6. #66
    Senior Member ptgatsby's Avatar
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    Quote Originally Posted by Economica View Post
    Behavioral economics. Just my line of research were I to follow that path.
    Hmm, heavy support for N dominated field then. I'd be curious if there is an aptitude thing going on here. I suspect that because there is still an abstraction (to math, mostly), Ss would still struggle with the problem... but perhaps as a S that was an N, that particular combination wasn't an issue. Hrmmm....

    Doing post-grad Economica? I vote you test cognitive biases vs personality traits. That'd be fascinating...

  7. #67
    Dhampyr Economica's Avatar
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    Quote Originally Posted by ptgatsby View Post
    Hmm, heavy support for N dominated field then. I'd be curious if there is an aptitude thing going on here. I suspect that because there is still an abstraction (to math, mostly), Ss would still struggle with the problem... but perhaps as a S that was an N, that particular combination wasn't an issue. Hrmmm....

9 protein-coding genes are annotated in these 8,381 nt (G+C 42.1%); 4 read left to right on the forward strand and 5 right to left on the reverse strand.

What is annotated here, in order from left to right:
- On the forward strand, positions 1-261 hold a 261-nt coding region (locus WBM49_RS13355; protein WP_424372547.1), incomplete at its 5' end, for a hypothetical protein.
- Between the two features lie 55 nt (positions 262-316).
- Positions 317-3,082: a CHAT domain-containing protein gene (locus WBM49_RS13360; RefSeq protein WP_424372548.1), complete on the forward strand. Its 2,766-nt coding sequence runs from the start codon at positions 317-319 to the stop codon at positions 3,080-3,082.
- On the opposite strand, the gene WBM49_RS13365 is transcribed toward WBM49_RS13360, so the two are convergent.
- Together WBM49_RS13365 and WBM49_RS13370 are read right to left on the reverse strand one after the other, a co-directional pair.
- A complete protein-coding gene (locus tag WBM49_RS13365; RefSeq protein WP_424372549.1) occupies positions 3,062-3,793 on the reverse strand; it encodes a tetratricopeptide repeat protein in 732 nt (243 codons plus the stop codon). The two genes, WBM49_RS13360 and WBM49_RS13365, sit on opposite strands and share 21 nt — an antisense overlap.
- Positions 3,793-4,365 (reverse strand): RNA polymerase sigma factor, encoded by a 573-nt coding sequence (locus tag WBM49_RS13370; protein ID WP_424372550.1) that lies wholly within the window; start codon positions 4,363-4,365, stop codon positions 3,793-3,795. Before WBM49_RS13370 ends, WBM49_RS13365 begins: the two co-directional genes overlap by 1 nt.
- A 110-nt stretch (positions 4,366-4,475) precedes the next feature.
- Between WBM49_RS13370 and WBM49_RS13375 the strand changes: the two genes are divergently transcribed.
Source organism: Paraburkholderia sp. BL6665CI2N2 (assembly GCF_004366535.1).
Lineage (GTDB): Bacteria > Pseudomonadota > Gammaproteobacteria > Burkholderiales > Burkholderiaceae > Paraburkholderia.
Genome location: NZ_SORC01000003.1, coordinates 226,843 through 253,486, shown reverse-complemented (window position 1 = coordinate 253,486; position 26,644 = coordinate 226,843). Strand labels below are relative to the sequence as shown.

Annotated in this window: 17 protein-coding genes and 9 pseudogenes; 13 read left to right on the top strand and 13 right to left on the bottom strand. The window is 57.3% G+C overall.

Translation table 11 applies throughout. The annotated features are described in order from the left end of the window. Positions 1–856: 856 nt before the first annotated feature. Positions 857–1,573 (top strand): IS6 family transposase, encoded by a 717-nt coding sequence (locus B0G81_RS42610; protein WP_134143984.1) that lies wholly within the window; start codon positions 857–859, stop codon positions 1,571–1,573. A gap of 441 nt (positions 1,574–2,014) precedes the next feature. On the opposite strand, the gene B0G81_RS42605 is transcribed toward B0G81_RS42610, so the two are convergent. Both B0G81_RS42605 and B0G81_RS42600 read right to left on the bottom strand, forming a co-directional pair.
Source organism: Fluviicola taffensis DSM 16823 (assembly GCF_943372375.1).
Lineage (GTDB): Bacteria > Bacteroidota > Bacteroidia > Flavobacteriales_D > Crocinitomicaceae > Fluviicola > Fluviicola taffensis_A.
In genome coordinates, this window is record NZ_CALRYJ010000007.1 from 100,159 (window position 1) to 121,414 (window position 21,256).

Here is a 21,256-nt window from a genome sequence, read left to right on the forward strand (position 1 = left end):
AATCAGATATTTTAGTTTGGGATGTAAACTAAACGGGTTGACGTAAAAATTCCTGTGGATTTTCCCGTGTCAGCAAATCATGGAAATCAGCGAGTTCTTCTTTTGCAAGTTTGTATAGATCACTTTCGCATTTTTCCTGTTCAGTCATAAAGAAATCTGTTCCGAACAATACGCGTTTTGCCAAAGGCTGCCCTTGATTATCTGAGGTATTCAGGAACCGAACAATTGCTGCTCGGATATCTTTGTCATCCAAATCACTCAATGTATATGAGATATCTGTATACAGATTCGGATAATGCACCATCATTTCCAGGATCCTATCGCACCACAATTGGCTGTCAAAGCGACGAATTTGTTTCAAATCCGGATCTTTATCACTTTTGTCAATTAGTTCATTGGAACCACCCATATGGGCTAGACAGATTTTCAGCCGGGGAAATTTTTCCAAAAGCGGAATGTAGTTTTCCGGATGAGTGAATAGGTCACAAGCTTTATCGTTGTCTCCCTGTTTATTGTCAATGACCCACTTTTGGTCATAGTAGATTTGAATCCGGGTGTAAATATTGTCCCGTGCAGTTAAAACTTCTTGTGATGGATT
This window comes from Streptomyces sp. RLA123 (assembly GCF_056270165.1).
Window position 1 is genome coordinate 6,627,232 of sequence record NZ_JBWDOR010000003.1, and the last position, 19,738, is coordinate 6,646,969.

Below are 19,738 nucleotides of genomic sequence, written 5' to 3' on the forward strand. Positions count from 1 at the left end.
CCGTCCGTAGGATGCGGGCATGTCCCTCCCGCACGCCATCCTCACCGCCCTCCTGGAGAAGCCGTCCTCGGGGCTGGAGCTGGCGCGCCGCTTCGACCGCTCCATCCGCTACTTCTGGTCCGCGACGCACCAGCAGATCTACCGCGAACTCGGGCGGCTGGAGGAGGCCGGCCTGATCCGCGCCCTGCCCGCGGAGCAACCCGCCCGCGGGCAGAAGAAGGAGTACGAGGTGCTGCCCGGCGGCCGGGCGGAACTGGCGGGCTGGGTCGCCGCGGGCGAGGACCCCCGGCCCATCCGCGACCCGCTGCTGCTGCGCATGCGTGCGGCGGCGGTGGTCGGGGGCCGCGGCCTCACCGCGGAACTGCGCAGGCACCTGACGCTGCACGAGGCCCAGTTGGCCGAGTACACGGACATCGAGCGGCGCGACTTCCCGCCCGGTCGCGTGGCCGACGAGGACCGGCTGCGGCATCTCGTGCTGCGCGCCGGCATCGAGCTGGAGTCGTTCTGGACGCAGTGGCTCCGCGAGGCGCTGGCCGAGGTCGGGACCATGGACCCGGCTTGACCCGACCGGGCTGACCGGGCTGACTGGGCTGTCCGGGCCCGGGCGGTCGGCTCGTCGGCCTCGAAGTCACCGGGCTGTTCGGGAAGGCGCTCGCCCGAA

Doing post-grad Economica? I vote you test cognitive biases vs personality traits. That'd be fascinating...
    Just plain grad (at an, uh, leisurely pace ) - and I have no plans to pursue research, but if I were to, then you bet I'd be doing exactly that.

    Edit: I would comment on the N/S thing but after doing so in your blog with little success I don't dare to.

  8. #68

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    Quote Originally Posted by ptgatsby View Post
    That might be it... But in my head, I just quickly went "Chance of seeing + chance of seeing = chance", if you will. It was abstract and not accurate, but the foundation of what was happening was instant.

    But I could barely grasp what the card problem was even asking. I read it so many times and still couldn't see where it was going.

    The door problem confused me until I saw on paper, if you will.

    Geeze, sure sounds like a S:N thing, actually. 1) application, 2) abstraction, 3) evidence.

    S = Strong 1, weak 2, moderate 3.
    N = Weak 1, strong/moderate 2, moderate/strong 3 (?)

    Or maybe it's more granular than that, based on solutions we have had to solve before...
    Do you guys think there is an S-N thing involved in how well you understand these problems?

    I think pt is just used to using Bayes' Rule (considering he was just explaining what he meant by an '->' essentially using Bayes' Rule in an other thread).

    The concepts of modus ponens and modus tollens were exposed to me in second or third grade due to being in the "Gifted" program (talk about a self-fulfilling use of IQ), so I just got used to thinking about things that way.